7. #7

    Re: It\'s all in the Timing

    \"The studio is definitely the most unforgiving musical venue.\"

    Amen to that, brother. Oops. I\'ve been listening to this damn hymn too many times!

    I\'ve made some good improvements. I started over, ignoring the Cakewalk metro-gnome. Instead, I played in my own. (Toc-tic-tic, toc-tic-tic...) Not only did this give me a flowing rhythm to work with, but I also varied its dynamics to give me an overall level map to follow. Previously I had written the score in a slow 4/4 with triplets, rather than a fast 3/4, so I wasn\'t getting enough gnome beats before. The faster, flowing tock-ticks are much easier to follow. And I\'m recording at full speed, rather than the 80% I was trying before.

    Also, with more practice and more time spent looking at the piano roll, I have a better idea of when the notes need to be short, and when they need to flow. It\'s great feedback to see what you\'re really playing. I\'ve adjusted some by hand, but I\'ve also improved with each take.

    I\'m still working it, but the 7th grader effect is pretty much gone. And rather than a melody lead or lag, I\'m doing more of a weave. It seems to work well in this context.

    Thanks all for your comments.

  8. #8

    Re: It\'s all in the Timing

    \"I\'ve found that the only way to approach realism is after sequencing the part, open up the editor and deal with each note, one at a time.

    I\'ve found this to be especially true of string parts where dynamics are so touchy. It\'s a time consuming process that Ive almost come to enjoy.\"

    EXACTLY!! This is what I do, and I achieve some pretty realistic results. And I\'m using soundfonts, so achieving this is very hard.

    Here\'s an example of a piece I did (still a work in progress) with Miroslav\'s strings in soundfont format: http://www.angelfire.com/film/smadte/ActionMusic.mp3 I dealt with each and EVERY note one by one. It took about 4 hours from start to finish, but I kinda\' like how it turned out.

  9. #9

    Re: It\'s all in the Timing

    Great comments! I appreciate them all.

    Dynamics, dynamics, dynamics! Just before I went to bed I adjusted my keyboard to the \"hardest\" setting and recorded part of a track. It\'s much better! I can get better feel, and because I don\'t have to be so timid in the piano range, my timing is also better. In addition, I recorded at full speed, so I had less tendency to beat the metronome.

    To Chadwick\'s point I need to plan my dynamics more carefully, so my four performances will work together better. I\'m already getting good emphasis on the down beat, so the melodies sound okay alone. But I need to do a better job at playing the dynamics of the ensemble.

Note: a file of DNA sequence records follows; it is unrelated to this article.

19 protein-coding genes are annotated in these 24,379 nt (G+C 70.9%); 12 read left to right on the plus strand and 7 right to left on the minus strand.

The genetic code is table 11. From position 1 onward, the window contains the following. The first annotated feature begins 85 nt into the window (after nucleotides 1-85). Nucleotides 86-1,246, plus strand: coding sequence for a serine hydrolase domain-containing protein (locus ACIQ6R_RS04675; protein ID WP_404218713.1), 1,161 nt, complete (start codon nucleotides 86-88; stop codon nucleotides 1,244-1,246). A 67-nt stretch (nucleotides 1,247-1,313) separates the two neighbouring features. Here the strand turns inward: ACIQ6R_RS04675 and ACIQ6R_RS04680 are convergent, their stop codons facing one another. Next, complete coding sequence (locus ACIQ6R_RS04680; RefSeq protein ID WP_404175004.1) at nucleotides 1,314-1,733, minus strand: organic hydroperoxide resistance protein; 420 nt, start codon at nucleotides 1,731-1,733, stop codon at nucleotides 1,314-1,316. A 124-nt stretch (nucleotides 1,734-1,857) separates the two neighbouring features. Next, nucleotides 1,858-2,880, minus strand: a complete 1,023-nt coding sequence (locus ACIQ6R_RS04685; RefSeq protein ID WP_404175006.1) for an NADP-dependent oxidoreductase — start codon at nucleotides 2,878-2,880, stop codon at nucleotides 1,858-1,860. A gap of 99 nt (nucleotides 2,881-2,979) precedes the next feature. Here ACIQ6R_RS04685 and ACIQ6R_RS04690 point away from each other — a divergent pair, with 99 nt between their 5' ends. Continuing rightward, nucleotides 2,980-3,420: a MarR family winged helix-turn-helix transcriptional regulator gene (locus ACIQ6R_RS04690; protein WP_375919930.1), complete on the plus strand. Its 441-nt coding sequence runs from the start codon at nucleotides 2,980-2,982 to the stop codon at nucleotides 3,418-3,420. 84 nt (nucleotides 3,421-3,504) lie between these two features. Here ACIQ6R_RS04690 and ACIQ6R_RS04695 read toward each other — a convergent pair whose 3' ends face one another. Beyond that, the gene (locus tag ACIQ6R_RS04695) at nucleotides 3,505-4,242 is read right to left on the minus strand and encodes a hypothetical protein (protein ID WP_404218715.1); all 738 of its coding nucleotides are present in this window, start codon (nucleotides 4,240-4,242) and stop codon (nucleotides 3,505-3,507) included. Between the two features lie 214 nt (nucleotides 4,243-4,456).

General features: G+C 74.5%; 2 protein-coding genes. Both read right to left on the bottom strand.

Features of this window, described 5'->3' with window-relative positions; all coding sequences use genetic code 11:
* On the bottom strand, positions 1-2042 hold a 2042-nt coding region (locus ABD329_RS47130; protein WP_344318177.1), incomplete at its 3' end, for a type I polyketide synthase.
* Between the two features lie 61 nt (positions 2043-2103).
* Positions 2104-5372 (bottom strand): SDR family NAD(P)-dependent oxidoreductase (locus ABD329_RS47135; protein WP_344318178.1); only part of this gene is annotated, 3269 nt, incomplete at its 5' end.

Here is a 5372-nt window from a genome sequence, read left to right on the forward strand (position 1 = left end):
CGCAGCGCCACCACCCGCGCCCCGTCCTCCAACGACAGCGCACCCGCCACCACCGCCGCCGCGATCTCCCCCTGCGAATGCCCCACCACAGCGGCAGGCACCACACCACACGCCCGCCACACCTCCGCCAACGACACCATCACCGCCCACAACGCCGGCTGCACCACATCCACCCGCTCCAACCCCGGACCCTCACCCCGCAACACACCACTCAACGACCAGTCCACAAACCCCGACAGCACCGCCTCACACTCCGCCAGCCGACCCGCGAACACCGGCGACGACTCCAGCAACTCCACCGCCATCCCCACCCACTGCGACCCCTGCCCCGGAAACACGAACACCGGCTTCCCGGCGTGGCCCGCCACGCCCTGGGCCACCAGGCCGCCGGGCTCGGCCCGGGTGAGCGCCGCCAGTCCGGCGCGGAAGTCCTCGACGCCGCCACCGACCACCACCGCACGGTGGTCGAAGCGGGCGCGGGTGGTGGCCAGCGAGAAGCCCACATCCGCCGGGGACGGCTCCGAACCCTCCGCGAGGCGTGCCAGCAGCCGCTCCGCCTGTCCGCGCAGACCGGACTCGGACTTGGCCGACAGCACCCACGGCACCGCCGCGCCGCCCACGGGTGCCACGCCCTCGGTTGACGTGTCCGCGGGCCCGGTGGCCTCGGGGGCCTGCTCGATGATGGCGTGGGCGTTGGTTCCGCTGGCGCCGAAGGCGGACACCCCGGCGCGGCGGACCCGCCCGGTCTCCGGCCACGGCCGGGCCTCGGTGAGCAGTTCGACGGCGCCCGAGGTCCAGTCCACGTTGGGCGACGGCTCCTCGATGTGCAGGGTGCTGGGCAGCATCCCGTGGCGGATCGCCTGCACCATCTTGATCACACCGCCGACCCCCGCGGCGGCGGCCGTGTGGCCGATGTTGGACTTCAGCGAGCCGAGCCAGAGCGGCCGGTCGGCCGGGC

Runamuck\'s technique of mainly hand editing - especially for string dynamics - is good. I\'m doing a bit of that. I\'m sure that I need more. Especially when fixing the timing where I feel the piece drag.

    And Trond, I\'ll also take your comments to heart. Right now my dynamics are done only with velocity control. Do you connect your mod wheel / breath controller to the volume control, the expression control or something else? Right now I\'d only be using volume, since Kirk\'s strings aren\'t set up for the expression controller (at least to my knowledge). I may make some edits to the library later, but right now I\'m leaving them \"stock\". I don\'t want to have edited libraries and no music at the end of the weekend.

    Playing Rubato without a net. Hmmm. I may try that. For now I\'m centered on playing with the metro-gnome, and I will definitely hand edit the tempo after the fact. But I want to get it to sound better with the gnome first. I figure if it sounds bad with the gnome, messing with the tempo won\'t fix it - but it will cetainly add life to a good base performance.

    So, thanks all. Your comments and setting my keyboard for a harder feel should improve things quickly!

  10. #10

    Re: It\'s all in the Timing

    Bruce, funny you should mention the piano teacher thing. I\'ve been strongly considering that - but mainly to improve my sight reading skills and general chops. I hadn\'t considered the rythmic improvements that I can gain.

    Regarding drums I\'ve already got some hand percussion as well as a home-made electronic kit (Pearl Rhythm Traveler with piezos added and an Alesis DM5). I seem to be able to do fine solo and playing with friends, where the group finds an organic rhytmic center. But I need to get to the next level to be able to multitrack well. Why is it that after playing along with albums since I was wee and sounding reasonably good at it, laying down a bunch of tracks and getting the rhythm of each take to groove with one another can be so challenging?

    And Lee, I guess I\'m not that sociable. With my day job and family, most of my music is done late at night. Who needs sleep? And I don\'t know any good keyboard players who would enter my music for free. So, it\'s me or no one.

    And you make a good point about the melody lagging in some idioms - especially Jazz.

    The piece I\'m doing is out of my zone. It\'s a hymn with a 1901 collegiate sound on the piano. (My friend heard it weekly growing up as a Christian in southeast India and recently found a \"live\" MIDI performance that I simply rendered for him.) I\'m re-purposing it for string quartet, and want to change the feel to suit that medium. It\'s in 3/4 and should \"lightly sway\". So, in a string quartet waltz, does the melody or accompanyment generally lead, or do they simply play together?